Some of the GHLG members at the Right to Health conference in Berlin. From left to right: Milan Markovic, Veronika Flegar, Lucía Berro Pizzarossa and María Dalli.
By María Dalli (PhD researcher at the Human Rights Institute of the University of Valencia, Spain; currently visiting scholar at the University of Groningen)
In 2012, Spain adopted significant legislative changes with regard to the universal right to health care. Due to these changes, the universal right to health care is currently at risk. In order to allow for a better understanding of the relevance of these measures, I will briefly outline the evolution of the Spanish National Healthcare System (NHS) as well as the recent changes. Subsequently, I will explain the main objectives of my research and the extent to which it can contribute to offering an adequate answer to these problems from a right to health perspective.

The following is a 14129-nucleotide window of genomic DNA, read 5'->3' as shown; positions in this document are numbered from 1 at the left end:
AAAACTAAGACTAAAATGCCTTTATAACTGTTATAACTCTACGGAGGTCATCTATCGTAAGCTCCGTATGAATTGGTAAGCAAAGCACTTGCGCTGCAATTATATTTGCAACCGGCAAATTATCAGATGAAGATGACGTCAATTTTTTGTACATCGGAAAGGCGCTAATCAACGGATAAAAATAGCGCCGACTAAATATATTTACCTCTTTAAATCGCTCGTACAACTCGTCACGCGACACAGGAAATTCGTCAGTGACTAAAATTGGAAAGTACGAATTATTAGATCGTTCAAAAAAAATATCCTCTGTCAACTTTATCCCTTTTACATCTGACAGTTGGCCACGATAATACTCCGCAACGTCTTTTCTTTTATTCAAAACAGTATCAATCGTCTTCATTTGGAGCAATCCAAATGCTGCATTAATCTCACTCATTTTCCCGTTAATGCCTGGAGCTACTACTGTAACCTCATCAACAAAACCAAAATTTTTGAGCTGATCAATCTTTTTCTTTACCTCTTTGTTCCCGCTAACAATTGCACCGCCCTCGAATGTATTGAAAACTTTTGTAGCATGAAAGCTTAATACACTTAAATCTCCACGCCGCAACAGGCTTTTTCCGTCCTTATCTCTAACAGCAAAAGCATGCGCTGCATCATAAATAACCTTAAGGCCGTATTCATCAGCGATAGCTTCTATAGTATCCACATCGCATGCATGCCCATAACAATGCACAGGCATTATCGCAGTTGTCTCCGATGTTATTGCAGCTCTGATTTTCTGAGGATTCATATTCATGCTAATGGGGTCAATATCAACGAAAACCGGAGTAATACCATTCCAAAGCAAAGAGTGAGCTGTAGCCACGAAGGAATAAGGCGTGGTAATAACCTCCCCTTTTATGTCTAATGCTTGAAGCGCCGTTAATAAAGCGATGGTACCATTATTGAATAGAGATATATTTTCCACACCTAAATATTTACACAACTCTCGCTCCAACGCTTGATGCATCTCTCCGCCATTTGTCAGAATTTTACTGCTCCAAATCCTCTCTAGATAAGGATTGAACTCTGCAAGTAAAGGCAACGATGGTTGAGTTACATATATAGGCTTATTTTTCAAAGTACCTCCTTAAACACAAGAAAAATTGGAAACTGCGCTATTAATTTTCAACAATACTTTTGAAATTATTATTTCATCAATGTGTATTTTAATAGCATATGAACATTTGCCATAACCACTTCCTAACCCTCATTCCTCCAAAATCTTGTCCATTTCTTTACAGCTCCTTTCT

The healthcare system in Spain evolved from the Bismarck model (the social security model) of the 20th century to the Beveridge model. The Beveridge model is characterized by universal access and redistribution through a funding mechanism and was initiated through the passing of the General Healthcare Law of 1986 (HGL, 14/1986, 25th April). Subsequent laws (Law 16/2003 and Law 4/2000) regulate the rights of non-nationals. According to these laws, foreigners without legal residence status were also covered by the NHS after they had registered at the municipality. During the last decades, the Spanish healthcare system has thus been universal, financed through a progressive tax system and, as such, separate from the socials ecurity system. However, the recent measures introduce significant changes with regard to the groups that had originally been protected by the system. Consequently, the universal right to health care is under pressure.